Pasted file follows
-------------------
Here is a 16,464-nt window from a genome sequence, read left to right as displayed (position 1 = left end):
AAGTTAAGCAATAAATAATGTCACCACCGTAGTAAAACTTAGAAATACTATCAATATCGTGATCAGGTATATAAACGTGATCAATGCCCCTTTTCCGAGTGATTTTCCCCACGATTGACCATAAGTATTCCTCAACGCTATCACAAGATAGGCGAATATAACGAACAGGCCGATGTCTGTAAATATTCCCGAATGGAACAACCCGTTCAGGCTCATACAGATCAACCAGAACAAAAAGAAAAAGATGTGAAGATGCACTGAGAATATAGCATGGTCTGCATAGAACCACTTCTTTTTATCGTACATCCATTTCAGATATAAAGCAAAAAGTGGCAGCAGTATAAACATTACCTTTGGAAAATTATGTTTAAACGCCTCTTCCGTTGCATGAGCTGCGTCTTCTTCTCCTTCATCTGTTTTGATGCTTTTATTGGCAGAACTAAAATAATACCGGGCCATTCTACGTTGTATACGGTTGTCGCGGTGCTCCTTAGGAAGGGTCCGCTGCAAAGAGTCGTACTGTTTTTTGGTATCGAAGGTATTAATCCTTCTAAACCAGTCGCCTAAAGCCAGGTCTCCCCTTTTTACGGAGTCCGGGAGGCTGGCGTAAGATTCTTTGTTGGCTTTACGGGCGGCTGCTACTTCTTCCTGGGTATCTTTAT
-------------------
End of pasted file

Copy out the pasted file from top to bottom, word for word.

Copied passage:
Here is a 16,464-nt window from a genome sequence, read left to right as displayed (position 1 = left end):
AAGTTAAGCAATAAATAATGTCACCACCGTAGTAAAACTTAGAAATACTATCAATATCGTGATCAGGTATATAAACGTGATCAATGCCCCTTTTCCGAGTGATTTTCCCCACGATTGACCATAAGTATTCCTCAACGCTATCACAAGATAGGCGAATATAACGAACAGGCCGATGTCTGTAAATATTCCCGAATGGAACAACCCGTTCAGGCTCATACAGATCAACCAGAACAAAAAGAAAAAGATGTGAAGATGCACTGAGAATATAGCATGGTCTGCATAGAACCACTTCTTTTTATCGTACATCCATTTCAGATATAAAGCAAAAAGTGGCAGCAGTATAAACATTACCTTTGGAAAATTATGTTTAAACGCCTCTTCCGTTGCATGAGCTGCGTCTTCTTCTCCTTCATCTGTTTTGATGCTTTTATTGGCAGAACTAAAATAATACCGGGCCATTCTACGTTGTATACGGTTGTCGCGGTGCTCCTTAGGAAGGGTCCGCTGCAAAGAGTCGTACTGTTTTTTGGTATCGAAGGTATTAATCCTTCTAAACCAGTCGCCTAAAGCCAGGTCTCCCCTTTTTACGGAGTCCGGGAGGCTGGCGTAAGATTCTTTGTTGGCTTTACGGGCGGCTGCTACTTCTTCCTGGGTATCTTTAT